Tobi (pictured second from the left in the front row) at the 2016 NYSF Year 12 Program.

Continuing, Rory says his inspiration to become a vet came from his upbringing. Growing up on a farm around animals and animal production he remembers that the vet "was always sort of a revered figure when he came to our place.” He also says it felt natural to pursue Veterinary Medicine as it combined his experience working with animals with his passion for science and learning.

As our conversation started to draw to a close, we had one final question for the last man standing in our NYSF duo. A question inspired by that fateful photo that had first grabbed our attention in the NYSF inbox.

What has been the most unexpected or unusual thing you’ve encountered in your job so far?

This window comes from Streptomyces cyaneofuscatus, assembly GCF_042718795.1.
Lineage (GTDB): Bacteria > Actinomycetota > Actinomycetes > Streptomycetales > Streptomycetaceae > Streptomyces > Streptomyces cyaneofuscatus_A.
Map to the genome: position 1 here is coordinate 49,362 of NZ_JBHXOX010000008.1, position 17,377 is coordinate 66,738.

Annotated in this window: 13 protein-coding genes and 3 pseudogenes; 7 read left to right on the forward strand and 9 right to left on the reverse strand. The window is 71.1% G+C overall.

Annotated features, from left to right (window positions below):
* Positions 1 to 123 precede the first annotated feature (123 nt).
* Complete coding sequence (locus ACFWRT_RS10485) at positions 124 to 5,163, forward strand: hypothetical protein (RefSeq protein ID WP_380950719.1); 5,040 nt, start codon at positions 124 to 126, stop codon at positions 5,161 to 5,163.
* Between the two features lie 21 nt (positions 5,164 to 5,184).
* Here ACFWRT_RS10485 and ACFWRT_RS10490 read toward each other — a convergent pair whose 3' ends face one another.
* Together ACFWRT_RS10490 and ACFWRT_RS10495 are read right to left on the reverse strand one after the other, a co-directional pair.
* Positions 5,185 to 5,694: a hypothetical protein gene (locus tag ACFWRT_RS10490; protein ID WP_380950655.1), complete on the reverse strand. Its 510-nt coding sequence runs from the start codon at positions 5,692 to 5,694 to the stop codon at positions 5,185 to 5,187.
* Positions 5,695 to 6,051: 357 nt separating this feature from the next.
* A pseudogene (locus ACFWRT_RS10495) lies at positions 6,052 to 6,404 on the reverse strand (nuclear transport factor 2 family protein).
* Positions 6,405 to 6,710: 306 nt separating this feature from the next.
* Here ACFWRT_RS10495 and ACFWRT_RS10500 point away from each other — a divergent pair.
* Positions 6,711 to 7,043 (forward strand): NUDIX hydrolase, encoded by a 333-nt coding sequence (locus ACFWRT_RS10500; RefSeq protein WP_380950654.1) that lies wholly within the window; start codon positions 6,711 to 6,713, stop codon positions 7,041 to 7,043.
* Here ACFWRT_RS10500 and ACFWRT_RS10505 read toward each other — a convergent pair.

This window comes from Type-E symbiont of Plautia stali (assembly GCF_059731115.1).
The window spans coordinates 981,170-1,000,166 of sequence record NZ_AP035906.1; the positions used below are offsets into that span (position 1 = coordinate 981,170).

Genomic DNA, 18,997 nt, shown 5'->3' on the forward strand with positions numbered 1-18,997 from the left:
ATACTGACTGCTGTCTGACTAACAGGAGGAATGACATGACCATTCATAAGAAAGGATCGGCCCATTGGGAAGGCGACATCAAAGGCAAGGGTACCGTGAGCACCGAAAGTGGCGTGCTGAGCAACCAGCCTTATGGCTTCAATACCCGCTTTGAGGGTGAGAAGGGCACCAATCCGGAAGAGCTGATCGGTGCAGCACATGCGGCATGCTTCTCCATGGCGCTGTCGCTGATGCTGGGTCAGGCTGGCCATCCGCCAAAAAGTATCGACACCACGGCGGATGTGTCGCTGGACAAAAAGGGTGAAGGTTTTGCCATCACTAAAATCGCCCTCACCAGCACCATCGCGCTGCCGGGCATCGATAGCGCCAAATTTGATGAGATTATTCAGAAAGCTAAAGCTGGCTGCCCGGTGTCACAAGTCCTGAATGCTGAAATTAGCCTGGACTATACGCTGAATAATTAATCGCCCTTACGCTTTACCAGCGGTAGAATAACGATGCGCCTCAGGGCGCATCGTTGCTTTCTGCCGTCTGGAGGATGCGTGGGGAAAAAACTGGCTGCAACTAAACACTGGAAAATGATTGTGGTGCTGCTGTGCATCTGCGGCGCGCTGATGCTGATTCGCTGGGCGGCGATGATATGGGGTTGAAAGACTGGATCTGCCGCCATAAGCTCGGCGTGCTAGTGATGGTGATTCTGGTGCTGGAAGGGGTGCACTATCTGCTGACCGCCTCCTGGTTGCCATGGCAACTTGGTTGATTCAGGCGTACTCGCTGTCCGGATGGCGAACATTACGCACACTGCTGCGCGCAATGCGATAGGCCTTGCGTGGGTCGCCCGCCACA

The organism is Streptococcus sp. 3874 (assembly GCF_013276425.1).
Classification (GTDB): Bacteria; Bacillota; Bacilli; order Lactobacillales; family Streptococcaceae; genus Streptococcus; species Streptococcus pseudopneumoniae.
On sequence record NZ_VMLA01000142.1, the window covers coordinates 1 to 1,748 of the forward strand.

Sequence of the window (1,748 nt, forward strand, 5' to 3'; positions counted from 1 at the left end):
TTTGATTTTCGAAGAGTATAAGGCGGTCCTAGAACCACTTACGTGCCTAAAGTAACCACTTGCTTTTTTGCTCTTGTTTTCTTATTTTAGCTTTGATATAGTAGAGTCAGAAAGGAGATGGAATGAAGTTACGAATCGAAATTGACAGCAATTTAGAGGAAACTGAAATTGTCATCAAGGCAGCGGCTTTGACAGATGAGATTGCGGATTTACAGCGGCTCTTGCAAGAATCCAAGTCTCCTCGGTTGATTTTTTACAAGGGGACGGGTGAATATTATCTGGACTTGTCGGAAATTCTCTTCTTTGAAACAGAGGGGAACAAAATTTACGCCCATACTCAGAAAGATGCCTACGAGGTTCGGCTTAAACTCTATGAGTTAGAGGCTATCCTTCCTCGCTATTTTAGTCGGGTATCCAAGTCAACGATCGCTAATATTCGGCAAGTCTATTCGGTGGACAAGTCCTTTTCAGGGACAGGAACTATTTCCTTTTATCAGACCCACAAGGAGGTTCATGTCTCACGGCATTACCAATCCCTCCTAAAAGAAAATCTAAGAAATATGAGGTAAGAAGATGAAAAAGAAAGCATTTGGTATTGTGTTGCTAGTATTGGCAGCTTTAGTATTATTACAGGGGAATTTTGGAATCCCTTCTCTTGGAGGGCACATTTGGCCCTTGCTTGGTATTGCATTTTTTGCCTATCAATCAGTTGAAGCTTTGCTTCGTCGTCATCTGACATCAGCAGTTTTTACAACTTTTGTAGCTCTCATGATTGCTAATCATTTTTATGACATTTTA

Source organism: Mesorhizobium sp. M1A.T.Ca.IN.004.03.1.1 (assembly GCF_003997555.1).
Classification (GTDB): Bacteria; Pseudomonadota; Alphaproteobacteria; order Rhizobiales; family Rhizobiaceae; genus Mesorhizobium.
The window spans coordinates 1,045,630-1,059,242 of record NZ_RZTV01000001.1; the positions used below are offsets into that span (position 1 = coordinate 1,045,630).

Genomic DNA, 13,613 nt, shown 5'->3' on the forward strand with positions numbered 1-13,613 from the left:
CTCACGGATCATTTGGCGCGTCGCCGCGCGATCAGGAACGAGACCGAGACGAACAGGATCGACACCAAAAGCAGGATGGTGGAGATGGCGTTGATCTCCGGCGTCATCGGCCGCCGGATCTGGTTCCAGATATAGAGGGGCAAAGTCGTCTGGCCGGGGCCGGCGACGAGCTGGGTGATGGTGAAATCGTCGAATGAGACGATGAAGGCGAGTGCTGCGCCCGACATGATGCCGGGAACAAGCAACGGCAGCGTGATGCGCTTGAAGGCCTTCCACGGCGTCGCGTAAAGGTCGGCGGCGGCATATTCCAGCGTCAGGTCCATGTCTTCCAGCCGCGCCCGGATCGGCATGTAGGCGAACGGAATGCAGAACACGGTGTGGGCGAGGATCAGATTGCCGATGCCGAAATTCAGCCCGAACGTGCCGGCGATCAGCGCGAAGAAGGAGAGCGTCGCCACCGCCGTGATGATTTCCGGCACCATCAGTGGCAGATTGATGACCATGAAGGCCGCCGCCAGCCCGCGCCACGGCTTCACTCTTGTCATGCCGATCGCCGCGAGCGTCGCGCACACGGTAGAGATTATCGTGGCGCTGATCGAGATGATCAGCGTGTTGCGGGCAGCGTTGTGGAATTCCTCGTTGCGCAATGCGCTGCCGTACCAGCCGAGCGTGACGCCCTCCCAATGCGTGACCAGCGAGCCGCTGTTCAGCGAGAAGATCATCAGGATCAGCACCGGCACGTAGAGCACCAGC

Surprisingly, a ram vasectomy wasn't at the top of Rory's list, and his job is far more diverse than we could have predicted. 

“I've got several clients that have Kangaroos. I didn't envision myself working with Kangaroos as regularly as I do. Working with native Australian fauna has been an unexpected surprise that I've really enjoyed. On my first day I even did an amputation on an echidna.”

From wacky to wild to everything in between. Tobi and Rory have seen it all (with much more to come we’re sure). As we say our goodbyes, Rory gives some parting advice to NYSFers headed to the 2024 NYSF Year 12 Program in January:

“Don't say no to anything. Just do all the things. Lean into it. It's weird. You're going to think that it's weird, but be weird. Have a lot of fun.”